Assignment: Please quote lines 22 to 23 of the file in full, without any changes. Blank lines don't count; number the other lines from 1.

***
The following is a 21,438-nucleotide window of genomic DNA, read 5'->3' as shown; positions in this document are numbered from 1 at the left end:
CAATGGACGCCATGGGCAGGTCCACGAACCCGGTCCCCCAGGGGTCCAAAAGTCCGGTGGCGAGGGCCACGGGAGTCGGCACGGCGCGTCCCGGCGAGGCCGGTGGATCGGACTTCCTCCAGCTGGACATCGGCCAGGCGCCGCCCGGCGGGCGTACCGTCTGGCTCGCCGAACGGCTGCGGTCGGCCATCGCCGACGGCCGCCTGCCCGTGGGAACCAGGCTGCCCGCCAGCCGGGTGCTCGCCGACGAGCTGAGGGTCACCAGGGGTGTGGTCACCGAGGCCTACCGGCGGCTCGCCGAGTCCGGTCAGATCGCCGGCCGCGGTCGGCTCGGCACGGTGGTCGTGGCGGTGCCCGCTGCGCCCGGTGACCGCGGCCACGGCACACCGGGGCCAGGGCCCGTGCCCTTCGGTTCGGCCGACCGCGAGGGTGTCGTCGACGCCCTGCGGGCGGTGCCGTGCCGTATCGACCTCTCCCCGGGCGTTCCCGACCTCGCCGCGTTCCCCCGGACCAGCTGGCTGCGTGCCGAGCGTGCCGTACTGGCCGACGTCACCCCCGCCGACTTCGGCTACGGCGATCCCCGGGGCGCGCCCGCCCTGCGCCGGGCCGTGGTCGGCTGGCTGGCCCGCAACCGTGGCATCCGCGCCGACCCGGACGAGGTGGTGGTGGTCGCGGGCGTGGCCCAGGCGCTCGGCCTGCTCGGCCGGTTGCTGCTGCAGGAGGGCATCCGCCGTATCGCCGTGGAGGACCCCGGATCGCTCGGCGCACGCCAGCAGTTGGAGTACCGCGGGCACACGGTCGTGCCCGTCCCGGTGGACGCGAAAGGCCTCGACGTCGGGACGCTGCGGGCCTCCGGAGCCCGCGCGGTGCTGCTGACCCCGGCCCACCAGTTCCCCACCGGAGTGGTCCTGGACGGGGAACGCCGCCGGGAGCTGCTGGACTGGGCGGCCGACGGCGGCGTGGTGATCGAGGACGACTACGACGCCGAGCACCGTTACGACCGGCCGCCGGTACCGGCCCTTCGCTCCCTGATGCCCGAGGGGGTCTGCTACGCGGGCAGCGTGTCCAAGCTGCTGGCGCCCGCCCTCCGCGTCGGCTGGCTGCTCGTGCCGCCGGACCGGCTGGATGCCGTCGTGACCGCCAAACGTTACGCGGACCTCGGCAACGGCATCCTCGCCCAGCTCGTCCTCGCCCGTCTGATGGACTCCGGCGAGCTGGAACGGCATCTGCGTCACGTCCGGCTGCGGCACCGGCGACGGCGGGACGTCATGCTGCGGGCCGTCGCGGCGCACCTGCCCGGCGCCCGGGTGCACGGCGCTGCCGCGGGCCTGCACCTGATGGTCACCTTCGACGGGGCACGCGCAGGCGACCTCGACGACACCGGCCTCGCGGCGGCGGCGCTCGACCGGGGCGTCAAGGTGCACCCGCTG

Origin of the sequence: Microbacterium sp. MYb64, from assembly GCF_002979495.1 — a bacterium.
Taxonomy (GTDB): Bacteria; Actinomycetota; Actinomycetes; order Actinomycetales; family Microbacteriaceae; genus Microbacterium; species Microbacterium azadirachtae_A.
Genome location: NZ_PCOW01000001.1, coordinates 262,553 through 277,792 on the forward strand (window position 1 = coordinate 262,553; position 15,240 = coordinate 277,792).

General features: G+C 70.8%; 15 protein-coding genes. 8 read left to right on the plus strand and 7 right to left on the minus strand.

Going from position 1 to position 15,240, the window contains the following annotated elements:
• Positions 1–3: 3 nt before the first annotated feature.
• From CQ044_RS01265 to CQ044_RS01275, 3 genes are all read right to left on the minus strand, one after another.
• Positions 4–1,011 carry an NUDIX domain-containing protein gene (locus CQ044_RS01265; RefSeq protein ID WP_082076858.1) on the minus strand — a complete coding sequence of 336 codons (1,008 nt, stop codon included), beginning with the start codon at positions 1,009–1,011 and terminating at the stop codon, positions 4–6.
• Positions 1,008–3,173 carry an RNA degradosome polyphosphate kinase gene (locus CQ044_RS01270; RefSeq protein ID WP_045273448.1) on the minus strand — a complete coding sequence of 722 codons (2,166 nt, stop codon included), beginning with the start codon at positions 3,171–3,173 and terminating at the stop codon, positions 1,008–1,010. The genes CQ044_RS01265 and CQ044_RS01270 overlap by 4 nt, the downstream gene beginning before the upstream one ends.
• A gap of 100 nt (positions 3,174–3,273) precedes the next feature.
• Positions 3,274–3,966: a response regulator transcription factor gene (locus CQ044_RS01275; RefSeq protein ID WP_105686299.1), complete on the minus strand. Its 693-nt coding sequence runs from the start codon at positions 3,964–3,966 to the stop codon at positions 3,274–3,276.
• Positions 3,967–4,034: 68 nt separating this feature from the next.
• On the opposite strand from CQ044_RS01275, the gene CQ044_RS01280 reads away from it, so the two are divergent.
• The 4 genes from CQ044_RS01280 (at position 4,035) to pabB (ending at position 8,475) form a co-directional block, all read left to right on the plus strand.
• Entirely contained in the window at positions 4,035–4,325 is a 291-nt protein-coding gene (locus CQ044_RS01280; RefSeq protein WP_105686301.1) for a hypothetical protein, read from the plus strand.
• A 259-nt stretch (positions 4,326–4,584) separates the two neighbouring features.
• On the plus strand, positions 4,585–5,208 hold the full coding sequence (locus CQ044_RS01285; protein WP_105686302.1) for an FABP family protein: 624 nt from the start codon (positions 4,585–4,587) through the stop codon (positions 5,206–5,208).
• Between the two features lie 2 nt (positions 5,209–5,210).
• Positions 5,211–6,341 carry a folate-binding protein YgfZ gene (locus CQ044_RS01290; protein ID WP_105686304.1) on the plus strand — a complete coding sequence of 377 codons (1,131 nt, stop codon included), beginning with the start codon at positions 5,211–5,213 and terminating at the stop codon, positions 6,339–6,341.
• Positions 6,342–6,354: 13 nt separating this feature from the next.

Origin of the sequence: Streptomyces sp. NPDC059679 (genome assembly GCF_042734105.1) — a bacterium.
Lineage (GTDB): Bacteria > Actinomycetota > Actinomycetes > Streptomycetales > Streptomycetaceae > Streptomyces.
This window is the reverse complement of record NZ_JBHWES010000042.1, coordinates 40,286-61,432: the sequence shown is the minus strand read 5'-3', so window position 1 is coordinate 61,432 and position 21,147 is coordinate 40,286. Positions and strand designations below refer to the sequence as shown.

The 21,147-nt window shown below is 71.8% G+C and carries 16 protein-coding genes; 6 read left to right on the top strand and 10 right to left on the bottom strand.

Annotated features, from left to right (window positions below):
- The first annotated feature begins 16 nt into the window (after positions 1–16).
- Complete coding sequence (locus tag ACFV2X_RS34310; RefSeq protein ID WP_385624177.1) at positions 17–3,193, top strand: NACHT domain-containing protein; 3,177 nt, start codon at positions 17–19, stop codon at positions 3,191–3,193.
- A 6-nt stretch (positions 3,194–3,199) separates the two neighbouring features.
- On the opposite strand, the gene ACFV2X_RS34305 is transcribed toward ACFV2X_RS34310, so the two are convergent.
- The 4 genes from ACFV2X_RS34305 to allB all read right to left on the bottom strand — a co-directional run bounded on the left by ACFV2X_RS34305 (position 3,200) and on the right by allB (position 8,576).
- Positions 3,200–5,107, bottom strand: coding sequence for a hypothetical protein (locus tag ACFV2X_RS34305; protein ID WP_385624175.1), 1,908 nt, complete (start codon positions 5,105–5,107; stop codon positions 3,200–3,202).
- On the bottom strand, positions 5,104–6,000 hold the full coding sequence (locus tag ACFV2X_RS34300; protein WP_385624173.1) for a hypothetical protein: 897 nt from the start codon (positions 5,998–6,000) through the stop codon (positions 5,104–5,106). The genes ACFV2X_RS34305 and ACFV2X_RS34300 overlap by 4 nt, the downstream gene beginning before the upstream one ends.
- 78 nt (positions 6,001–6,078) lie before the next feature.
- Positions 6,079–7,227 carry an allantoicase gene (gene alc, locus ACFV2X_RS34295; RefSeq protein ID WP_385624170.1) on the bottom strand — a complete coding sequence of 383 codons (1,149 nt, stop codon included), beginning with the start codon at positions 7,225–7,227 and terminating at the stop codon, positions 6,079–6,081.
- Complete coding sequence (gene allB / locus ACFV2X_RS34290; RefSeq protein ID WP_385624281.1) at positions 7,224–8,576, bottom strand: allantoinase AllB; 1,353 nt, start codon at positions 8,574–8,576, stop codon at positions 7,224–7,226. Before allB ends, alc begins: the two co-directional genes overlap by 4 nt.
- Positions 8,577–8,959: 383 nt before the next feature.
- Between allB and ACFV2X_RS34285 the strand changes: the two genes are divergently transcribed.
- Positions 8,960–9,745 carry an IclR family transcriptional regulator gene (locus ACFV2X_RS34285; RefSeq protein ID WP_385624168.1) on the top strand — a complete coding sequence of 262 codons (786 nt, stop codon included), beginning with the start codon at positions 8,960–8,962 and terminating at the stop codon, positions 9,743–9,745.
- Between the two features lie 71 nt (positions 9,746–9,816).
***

• Positions 6,342–6,354: 13 nt separating this feature from the next.

Origin of the sequence: Streptomyces sp. NPDC059679 (genome assembly GCF_042734105.1) — a bacterium.